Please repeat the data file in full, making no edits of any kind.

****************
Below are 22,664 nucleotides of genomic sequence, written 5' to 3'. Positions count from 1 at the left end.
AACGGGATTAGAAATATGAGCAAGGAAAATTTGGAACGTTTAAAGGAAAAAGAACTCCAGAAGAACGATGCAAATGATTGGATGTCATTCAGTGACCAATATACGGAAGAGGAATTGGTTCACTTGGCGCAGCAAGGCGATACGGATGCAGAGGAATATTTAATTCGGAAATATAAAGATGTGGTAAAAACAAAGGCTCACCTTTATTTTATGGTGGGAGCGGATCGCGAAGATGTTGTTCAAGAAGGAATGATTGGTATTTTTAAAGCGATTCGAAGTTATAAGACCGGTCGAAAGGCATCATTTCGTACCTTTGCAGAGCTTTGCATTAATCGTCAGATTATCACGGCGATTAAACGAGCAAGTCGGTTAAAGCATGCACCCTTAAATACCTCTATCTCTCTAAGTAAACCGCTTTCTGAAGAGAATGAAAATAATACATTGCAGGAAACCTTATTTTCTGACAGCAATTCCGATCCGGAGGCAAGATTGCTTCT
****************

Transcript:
Below are 22,664 nucleotides of genomic sequence, written 5' to 3'. Positions count from 1 at the left end.
AACGGGATTAGAAATATGAGCAAGGAAAATTTGGAACGTTTAAAGGAAAAAGAACTCCAGAAGAACGATGCAAATGATTGGATGTCATTCAGTGACCAATATACGGAAGAGGAATTGGTTCACTTGGCGCAGCAAGGCGATACGGATGCAGAGGAATATTTAATTCGGAAATATAAAGATGTGGTAAAAACAAAGGCTCACCTTTATTTTATGGTGGGAGCGGATCGCGAAGATGTTGTTCAAGAAGGAATGATTGGTATTTTTAAAGCGATTCGAAGTTATAAGACCGGTCGAAAGGCATCATTTCGTACCTTTGCAGAGCTTTGCATTAATCGTCAGATTATCACGGCGATTAAACGAGCAAGTCGGTTAAAGCATGCACCCTTAAATACCTCTATCTCTCTAAGTAAACCGCTTTCTGAAGAGAATGAAAATAATACATTGCAGGAAACCTTATTTTCTGACAGCAATTCCGATCCGGAGGCAAGATTGCTTCT